What was common to the three panel sessions I attended – one as a participant and the other two in the audience – was the generosity and fair-mindedness of everyone concerned.

There was no grandstanding, no “I’ve got a three-book contract and you’re only a beginner”, and no barging into anyone else’s spotlight. The audience questions were sometimes predictable but often so thought-provoking that everyone fell silent for a few moments as the answer was considered – and I really like that evidence of true connection with, and deep interest in, the books under discussion.

The fabulous organisation of the HULF was quite something to behold, with locals obviously incredibly supportive of the initiative. The village has an impressive selection of suitable venues, including a brace of lovely chapels, and with a bespoke map and excellent signposting we were all dashing around with true purpose – with a packed programme, no-one wanted to miss a moment. The Wonderland Café was a marvel, and the volunteer-staffed bookshop gave all authors equal status and marvellously prompt payment. And there was even a professional photographer on hand, with a special deal for HULF authors dreaming of needing a head-shot for that Booker Prize publicity material.

Applications to feature in the HULF 2020 line-up will open on 1 September 2019 and I urge you to note the date in your diary: it’s an inspiring and invigorating day – and even if you don’t know anyone at the start of the day, I guarantee that by the end of it you will have made some firm friends.

The story so far… the first five in a planned series of seven Constable Sam Plank historical mystery novels.

Susan Grossey is the author of numerous non-fiction books about money laundering and – more thrillingly – the Sam Plank series of historical crime novels set in London in the 1820s. There are five already published, with the sixth due out in October 2019 and then one more to complete the series. After that, unable to contemplate life without a Regency constable, Susan has planned a series of five novels set in her home town of Cambridge, and narrated by a university “bulldog”.

Twitter: @ConstablePlank

2019 Keynote Address by Brad Borkan

Inviting Brad Borkan to be our keynote speaker was a masterstroke. Not only was his talk, Lessons Learned from the Early Antarctic Explorers, both fascinating and inspiring, he also gave an entertaining speech as part of the opening ceremony. Thanks to Brad for allowing us to reproduce it below. (The speech remains his copyright.)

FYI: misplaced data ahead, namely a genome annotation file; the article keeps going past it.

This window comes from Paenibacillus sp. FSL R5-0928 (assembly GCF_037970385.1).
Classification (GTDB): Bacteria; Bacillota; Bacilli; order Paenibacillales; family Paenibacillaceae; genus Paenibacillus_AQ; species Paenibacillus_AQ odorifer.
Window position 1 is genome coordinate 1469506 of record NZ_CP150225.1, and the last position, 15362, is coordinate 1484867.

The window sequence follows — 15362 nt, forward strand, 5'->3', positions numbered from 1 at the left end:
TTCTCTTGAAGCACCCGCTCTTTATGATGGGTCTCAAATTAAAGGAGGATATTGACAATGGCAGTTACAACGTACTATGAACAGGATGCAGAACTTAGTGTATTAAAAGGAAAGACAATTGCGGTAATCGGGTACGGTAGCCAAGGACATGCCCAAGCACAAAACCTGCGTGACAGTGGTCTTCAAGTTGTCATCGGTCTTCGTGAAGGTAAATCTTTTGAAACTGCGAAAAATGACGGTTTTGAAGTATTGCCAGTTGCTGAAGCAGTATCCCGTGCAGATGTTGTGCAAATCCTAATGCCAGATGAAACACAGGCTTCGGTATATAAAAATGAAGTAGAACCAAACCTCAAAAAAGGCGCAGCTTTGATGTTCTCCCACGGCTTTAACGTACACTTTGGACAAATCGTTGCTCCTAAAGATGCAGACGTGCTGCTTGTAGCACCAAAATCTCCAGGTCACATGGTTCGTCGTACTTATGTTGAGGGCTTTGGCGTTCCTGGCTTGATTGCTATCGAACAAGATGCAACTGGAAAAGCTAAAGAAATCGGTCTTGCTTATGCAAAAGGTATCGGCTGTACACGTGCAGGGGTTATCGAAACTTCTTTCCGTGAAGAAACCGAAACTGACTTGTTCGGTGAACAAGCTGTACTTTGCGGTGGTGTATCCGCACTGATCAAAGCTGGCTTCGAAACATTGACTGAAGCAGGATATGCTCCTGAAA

“Books stimulate our brain, enliven our conversations, and enrich our soul”

Brad Borkan, keynote speaker for this year’s Festival

It is a great honour to be here today.  There is such an incredible array of talented authors and wonderful books here that it promises to be a fun and highly memorable event.

Special thanks to Debbie Young and her team who have brought this all together.

To prepare for coming here today, I read some of the books on display here.  I read Debbie’s book Best Murder in Show, about a murder that takes place in a village surprisingly like this one.  Debbie assures me that I will get out of here alive.

Currently I’m reading Wendy Jones’ wonderful book, Killer’s Crew, about a murder in Dundee.

Last night I had dinner with two other great crime and murder writers: David Penny and Rachel Amphlett.  Seems like there is a theme running through this of murder.

You’ll be pleased to know that my talk today about the early Antarctic explorers has no murders in it.  In fact, it is the absence of murders, sabotage, mayhem or even fistfights, among the men during multi-year Antarctic expeditions where survival took place in the most extreme and dangerous conditions, that makes the stories I will tell so remarkable.

There are books of many genres on display.  There is easily a year’s worth of reading here.  Maybe two years.